The Hosoi-Sakamoto study demonstrated another tenet of the hormesis theory, however, which most other experimenters have neglected to investigate - namely that hormesis is a property of the organism and not its individual cells. When tumor cells that had been irradiated with 10 to 50 cGy gamma rays in vitro were injected in the mice, there was no difference from the controls - indicating that the suppression affects the mouse, not tumor cells. Unfortunately, the study involved only 200 - 250 mice (perhaps they are scarce in Japan?) and lacks the statistical significance I would like to see for compelling evidence.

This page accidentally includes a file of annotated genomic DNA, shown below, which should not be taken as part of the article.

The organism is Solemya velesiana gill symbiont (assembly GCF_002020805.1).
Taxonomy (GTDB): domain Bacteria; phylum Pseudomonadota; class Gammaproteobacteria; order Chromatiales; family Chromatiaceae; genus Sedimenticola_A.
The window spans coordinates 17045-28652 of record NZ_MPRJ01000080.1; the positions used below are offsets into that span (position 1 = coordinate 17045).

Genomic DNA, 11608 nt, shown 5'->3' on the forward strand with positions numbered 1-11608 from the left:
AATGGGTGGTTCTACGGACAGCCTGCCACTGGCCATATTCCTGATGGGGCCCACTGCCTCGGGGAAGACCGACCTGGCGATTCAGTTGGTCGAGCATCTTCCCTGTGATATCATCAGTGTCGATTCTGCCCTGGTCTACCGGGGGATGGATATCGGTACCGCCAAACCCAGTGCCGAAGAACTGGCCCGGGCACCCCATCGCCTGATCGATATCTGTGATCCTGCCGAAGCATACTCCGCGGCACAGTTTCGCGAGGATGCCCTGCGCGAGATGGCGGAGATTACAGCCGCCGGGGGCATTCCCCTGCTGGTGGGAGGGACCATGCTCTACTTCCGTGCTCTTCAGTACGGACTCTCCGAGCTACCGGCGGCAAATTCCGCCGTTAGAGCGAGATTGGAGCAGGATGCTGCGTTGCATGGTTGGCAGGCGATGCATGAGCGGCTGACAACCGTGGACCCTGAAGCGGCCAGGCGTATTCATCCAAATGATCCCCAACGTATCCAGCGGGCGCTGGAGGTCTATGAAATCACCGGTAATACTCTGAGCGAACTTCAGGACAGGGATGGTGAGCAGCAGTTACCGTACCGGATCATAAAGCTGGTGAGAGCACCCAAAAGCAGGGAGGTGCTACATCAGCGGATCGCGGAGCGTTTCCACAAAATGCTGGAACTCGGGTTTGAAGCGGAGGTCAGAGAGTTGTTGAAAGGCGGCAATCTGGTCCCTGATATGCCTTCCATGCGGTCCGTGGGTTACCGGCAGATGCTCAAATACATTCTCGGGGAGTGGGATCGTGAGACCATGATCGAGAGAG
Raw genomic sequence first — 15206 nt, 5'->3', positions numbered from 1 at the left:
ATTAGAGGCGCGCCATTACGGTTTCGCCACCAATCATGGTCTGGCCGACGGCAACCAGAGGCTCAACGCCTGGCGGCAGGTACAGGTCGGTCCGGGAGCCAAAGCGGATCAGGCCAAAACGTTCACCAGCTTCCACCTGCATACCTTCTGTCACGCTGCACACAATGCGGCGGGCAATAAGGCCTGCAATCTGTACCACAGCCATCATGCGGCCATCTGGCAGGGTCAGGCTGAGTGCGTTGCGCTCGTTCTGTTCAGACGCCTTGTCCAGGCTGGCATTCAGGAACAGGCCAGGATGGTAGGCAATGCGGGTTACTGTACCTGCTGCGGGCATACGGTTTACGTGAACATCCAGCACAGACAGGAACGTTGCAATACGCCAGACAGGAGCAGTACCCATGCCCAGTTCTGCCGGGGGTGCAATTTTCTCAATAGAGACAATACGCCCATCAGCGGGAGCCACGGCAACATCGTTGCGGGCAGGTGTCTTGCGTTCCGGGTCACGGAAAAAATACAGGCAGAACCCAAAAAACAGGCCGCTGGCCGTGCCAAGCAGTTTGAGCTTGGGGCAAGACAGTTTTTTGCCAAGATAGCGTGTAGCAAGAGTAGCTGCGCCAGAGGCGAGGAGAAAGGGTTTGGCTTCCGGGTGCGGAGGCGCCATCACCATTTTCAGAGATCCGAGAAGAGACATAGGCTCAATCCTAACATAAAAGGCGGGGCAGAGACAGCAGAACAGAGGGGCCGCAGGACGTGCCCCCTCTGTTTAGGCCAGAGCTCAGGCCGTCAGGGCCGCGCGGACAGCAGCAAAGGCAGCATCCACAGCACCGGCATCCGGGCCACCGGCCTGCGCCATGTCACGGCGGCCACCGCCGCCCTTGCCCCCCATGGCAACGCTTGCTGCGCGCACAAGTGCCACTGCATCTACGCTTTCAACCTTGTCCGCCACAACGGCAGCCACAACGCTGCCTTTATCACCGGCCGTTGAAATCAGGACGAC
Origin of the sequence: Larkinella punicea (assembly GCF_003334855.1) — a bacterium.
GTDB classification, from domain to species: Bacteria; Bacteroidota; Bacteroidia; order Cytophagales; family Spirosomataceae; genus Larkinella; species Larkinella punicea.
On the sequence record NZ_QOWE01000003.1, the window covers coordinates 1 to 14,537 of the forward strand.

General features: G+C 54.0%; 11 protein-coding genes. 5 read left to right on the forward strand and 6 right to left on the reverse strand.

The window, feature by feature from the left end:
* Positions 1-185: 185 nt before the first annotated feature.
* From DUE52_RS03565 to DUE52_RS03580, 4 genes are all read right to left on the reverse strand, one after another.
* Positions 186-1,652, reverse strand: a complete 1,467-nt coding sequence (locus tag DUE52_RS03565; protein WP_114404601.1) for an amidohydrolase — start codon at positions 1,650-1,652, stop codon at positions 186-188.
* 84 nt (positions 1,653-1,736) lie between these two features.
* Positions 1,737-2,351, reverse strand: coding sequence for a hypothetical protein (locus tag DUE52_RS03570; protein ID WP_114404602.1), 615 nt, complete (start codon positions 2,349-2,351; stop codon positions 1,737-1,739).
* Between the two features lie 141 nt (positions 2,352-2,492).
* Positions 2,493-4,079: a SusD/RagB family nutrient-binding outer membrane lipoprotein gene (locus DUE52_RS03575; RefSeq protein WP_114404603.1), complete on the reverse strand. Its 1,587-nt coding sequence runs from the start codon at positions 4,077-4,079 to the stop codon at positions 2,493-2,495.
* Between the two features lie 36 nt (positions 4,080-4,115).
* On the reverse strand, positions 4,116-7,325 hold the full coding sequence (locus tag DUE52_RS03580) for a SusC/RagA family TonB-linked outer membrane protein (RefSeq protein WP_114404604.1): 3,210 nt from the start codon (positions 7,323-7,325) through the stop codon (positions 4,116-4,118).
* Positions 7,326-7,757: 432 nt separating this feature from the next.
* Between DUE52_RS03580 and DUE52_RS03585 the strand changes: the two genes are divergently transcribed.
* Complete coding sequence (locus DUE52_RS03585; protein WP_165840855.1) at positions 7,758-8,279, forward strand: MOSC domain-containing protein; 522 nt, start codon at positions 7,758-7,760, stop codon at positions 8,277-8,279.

Both of the lung cancer experiments were performed by Ullich et al., whom we have seen laboring earlier with mouse pituitaries; and both experiments involved several thousand mice. His 1977 investigation [Ullrich, R.L., et al. Neutron carcinogenesis. Dose and dose-rate effects in BALB.C mice. Radiation Research, 72, 487, 1977], which showed a minimum lung cancer mortality in the area of 100 cSv, was repeated in 1979 [Ullrich, R.L., et al. Influence of irradiation on the development of neoplastic disease in mice. Radiation Research, 80, 135, 1979]. This time, instead of only two data points, six were examined from 10 to 300 cSv. As shown in Figure 9, the minimum appeared around 25 cSv in the 1979 data but was still significantly lower than controls even at the 100 cSv level.
At the risk of sounding repetitive, it is evident that the LNT is completely inadequate to explain this phenomenon, while the hormesis theory predicts just such an occurrence.